Math in the city

May 02, 2013 | Carol Anne Winchester

ParkingStory_009
ParkingStory_009
ParkingStory_009

By Erikah Haavie

 

With 10 city-owned garages and more than 7,000 spaces, the logistics of parking in Greenville can be tricky.

“Downtown Greenville is rockin’ and rollin’,” said Mike Murphy, Greenville’s Director of Public Works for past nine years. “It’s a constant chess game.”

But the city now has a new partner in finding parking solutions for downtown businesses, a trio of Furman math majors.

Beth Bleed and Elise Prete ’13 and Kelly Cercy ’15 got their inspiration from a conference they attended with seven other Furman students and math professor Liz Bouzarth in January 2012.

While attending the Nebraska Conference for Undergraduate Women in Mathematics in Lincoln, they heard about a University of Nebraska course, “Math in the City,” which put students to work to analyze the best location for building a new police station in the city.

The course got students thinking about what they could do to take math out of the classroom and, at the same time, provide a service to the Greenville community. So they sat down with city officials, including city manager and Furman alum John Castile, to brainstorm ideas.

The student-driven effort resulted in a new applied mathematics course, the first of its kind at Furman, taught by Bouzarth and professors Kevin Hutson, Sarah Frick, and John Harris.

With the help of Geographic Information System mapping software and integer programming software, students are analyzing the efficiency of the current parking downtown and looking at possible ways to optimize use of available space. The goal is to provide a parking space for employees and business owners within reasonable walking distance, Bouzarth said.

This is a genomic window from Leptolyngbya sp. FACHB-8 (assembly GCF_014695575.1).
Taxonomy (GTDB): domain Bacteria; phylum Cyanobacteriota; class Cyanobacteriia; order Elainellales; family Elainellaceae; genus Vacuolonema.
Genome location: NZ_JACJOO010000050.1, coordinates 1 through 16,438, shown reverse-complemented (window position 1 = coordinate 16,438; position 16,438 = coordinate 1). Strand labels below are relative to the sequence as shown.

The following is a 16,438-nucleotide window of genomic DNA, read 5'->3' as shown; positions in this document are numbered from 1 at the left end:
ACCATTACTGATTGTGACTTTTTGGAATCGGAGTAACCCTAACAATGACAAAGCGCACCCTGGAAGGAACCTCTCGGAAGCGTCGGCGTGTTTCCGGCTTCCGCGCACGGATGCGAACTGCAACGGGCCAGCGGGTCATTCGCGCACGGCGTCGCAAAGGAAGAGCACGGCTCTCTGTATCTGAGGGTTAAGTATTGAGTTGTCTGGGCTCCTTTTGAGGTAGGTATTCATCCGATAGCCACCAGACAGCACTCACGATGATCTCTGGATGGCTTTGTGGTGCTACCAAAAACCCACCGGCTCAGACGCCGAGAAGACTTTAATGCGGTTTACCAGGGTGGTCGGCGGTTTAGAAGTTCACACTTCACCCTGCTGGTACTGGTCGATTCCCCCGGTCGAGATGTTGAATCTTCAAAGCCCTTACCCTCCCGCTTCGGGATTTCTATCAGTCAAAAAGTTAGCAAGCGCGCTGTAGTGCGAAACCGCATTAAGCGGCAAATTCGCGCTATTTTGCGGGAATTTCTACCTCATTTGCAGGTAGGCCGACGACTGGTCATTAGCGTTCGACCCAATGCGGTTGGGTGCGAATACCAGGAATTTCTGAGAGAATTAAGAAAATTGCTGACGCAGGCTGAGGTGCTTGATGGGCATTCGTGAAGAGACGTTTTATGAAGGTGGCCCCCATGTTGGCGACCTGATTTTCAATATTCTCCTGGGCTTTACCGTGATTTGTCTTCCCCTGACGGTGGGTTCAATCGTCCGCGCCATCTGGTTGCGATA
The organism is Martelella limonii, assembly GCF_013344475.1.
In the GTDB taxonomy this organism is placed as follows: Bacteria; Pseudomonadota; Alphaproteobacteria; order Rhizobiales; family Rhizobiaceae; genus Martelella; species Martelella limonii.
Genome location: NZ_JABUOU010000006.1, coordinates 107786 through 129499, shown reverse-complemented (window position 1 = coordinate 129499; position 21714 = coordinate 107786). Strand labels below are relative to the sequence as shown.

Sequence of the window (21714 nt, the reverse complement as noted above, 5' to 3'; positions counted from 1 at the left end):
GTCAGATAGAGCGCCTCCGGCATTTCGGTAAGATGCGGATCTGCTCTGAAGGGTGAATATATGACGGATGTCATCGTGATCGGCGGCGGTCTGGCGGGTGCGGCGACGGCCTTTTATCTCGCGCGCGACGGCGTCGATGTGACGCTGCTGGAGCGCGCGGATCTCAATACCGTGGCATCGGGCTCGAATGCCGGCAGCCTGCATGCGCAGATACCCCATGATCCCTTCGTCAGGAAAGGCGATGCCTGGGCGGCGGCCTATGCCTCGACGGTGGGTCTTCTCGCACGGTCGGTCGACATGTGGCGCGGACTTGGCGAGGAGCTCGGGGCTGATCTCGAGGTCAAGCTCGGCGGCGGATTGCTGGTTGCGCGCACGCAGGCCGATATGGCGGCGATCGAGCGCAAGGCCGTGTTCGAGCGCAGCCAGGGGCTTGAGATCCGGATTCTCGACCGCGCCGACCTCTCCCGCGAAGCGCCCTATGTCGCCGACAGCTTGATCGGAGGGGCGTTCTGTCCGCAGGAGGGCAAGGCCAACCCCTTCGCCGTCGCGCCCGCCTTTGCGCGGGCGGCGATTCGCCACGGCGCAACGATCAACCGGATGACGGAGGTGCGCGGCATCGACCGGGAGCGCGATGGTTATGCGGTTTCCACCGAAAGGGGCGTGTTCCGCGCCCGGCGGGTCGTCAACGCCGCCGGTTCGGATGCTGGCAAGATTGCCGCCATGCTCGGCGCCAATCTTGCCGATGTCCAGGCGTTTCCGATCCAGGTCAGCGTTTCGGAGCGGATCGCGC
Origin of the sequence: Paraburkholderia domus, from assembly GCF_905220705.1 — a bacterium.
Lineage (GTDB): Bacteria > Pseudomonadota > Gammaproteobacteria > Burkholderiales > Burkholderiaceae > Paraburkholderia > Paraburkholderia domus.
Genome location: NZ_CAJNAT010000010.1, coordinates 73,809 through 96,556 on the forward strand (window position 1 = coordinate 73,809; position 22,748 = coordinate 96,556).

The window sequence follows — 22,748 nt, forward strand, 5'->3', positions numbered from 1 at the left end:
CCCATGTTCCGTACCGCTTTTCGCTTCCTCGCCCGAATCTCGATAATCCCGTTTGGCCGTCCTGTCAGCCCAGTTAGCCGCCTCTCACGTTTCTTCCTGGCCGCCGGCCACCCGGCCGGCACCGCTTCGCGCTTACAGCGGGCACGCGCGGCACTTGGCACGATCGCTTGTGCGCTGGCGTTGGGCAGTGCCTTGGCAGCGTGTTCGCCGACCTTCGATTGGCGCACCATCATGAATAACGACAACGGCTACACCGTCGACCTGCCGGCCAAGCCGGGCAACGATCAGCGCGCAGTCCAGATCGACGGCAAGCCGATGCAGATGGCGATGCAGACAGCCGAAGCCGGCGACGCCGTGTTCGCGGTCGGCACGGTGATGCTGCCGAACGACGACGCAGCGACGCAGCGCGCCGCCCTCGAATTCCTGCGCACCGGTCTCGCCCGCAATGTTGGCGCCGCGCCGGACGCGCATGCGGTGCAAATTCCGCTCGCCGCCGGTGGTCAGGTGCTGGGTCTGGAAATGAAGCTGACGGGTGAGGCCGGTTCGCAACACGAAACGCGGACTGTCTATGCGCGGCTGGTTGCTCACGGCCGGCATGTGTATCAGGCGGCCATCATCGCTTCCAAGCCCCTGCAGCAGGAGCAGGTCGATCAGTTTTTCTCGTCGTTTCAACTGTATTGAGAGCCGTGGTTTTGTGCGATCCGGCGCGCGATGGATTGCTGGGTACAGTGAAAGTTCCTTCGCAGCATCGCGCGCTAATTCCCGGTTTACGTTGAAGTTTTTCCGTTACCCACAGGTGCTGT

“Parking is an essential element to a successful downtown, and we want our businesses, visitors, and residents to have easy experiences parking here,” said Mary Douglas Hirsch, Greenville’s Downtown Development manager. “The city views an effective parking system part of our overall ‘downtown package,’ and having enough parking offered at reasonable rates is critical to our business recruitment and retention efforts.”

While the project is currently a pilot independent study course, if all goes well, it could become a formal math course in the future, Bouzarth said.

The project has been a challenging one, but one students have been eager to tackle.

Students have each taken a portion of the project, gathering information, building databases of downtown businesses and turning addresses into latitudes and longitudes. It’s meant lots of data-crunching, correspondence with city officials, and trips downtown to verify distances and locations. They’re meeting three times a week to share information and consult with faculty and each other.

“It’s been so interesting to see how government runs, down to the nuts and bolts,” said Bleed of Wheaton, Ill. “It’s been great to have a chance to apply what I’ve been learning.”

Cercy, a native of North Augusta, plans to continue her research over the summer with support of the Furman Advantage program.

“I knew I loved math and had a passion for it,” she said.

Furman’s “Math in the City” course has not only helped her to get to know Greenville better, but it’s helped her know how to use her math skills in a practical way to serve the community, Cercy said.

Douglas Hirsch said she hopes there will be more opportunities for Furman and the City of Greenville to collaborate in the future.

“We have always been very impressed with the high caliber of students at Furman and their critical thinking skills,” she said. “We hope projects like these will integrate Furman students further in the Greenville community and will entice them to stay here after graduation.  Furman students make great young professionals, and Greenville certainly wants as many of them as possible to start and grow their careers here.”